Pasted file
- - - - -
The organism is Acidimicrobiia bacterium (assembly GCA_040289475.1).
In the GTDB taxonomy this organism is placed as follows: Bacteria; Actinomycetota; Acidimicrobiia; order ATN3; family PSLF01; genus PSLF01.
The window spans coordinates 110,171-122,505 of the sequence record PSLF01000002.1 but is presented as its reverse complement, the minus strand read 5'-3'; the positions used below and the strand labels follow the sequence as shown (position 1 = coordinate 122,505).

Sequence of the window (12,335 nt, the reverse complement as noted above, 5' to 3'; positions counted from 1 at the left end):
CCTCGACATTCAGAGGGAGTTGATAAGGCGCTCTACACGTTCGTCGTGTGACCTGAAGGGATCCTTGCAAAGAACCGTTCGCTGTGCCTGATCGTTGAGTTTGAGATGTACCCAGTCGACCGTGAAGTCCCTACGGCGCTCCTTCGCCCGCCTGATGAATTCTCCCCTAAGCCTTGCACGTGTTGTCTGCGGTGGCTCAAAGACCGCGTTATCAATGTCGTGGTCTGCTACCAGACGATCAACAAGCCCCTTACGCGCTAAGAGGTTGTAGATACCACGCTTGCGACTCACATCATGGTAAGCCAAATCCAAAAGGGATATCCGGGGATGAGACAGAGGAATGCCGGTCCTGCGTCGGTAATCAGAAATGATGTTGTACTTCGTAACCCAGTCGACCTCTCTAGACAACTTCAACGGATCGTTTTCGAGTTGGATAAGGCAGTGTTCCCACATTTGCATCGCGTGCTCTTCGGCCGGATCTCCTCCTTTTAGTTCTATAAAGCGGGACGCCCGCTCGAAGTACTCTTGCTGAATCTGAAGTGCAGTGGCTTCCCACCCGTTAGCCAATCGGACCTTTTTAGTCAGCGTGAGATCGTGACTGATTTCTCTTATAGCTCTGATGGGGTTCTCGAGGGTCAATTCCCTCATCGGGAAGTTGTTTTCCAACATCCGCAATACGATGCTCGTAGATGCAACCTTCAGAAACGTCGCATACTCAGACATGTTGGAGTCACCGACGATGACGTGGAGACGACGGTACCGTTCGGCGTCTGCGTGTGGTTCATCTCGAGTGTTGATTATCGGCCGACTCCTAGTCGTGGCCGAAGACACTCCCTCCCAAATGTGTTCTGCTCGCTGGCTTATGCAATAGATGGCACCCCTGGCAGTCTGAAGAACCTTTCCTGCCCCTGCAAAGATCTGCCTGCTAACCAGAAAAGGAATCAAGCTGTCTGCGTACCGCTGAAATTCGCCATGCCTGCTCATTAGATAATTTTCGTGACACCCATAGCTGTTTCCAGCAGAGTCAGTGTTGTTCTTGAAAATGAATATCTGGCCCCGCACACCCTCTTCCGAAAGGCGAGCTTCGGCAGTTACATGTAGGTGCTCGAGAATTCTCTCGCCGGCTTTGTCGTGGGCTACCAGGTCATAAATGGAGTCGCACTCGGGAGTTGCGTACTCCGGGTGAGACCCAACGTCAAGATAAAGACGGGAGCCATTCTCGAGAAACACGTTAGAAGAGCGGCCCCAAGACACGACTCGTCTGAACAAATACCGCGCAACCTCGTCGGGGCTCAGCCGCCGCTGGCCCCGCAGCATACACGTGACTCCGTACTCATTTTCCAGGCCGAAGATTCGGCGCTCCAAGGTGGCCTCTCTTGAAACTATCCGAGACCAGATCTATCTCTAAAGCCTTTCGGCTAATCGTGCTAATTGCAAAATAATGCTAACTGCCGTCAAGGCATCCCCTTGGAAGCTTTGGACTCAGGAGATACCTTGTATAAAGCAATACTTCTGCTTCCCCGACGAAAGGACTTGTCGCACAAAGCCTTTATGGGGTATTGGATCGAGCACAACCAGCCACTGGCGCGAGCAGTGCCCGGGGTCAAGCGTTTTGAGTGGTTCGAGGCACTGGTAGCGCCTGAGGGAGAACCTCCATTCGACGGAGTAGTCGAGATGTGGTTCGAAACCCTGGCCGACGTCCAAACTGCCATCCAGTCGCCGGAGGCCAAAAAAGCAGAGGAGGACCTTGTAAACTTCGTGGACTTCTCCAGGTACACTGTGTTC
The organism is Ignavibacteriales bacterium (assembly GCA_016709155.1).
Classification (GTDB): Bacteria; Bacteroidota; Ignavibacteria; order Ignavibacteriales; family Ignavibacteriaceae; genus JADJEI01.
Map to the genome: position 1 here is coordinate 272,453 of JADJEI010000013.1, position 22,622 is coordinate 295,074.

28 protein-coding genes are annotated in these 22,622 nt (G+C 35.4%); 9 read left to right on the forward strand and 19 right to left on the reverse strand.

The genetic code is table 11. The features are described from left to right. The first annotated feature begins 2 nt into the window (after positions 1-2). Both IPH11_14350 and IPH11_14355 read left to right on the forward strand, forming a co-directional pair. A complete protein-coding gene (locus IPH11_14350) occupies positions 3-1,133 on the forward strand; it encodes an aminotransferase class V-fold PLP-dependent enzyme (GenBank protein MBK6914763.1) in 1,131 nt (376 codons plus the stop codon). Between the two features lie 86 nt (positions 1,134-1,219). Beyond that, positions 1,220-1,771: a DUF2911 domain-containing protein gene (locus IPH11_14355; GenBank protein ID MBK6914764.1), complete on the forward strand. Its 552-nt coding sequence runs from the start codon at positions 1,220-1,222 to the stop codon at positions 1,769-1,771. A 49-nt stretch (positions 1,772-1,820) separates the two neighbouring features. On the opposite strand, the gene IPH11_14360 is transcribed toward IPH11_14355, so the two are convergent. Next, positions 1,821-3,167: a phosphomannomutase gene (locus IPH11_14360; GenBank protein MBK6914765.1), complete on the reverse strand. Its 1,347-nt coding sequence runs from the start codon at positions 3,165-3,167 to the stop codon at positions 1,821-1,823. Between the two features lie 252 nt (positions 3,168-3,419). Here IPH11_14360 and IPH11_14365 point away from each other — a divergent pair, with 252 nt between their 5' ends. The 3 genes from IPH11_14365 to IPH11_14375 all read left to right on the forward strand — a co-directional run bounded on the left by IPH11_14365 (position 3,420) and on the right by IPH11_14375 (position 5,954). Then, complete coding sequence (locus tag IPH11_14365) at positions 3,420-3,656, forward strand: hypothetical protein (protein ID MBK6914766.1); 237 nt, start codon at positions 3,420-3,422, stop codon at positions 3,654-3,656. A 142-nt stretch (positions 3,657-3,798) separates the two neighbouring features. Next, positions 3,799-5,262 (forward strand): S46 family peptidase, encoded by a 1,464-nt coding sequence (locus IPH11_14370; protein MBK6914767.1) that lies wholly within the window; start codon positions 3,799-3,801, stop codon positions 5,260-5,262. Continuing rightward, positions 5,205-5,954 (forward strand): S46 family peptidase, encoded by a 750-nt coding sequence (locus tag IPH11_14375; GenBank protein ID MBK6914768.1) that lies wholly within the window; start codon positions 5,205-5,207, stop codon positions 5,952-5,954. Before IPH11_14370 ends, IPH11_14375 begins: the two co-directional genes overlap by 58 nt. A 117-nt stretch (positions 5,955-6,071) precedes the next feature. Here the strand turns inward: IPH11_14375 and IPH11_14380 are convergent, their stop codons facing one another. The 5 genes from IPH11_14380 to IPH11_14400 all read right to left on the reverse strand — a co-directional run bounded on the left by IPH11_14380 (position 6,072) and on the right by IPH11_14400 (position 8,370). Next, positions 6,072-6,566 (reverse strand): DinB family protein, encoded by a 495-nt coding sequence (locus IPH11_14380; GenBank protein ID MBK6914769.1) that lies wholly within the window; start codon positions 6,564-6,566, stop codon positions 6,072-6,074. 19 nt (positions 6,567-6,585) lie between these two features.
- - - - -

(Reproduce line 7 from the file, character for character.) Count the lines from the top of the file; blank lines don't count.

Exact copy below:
Classification (GTDB): Bacteria; Bacteroidota; Ignavibacteria; order Ignavibacteriales; family Ignavibacteriaceae; genus JADJEI01.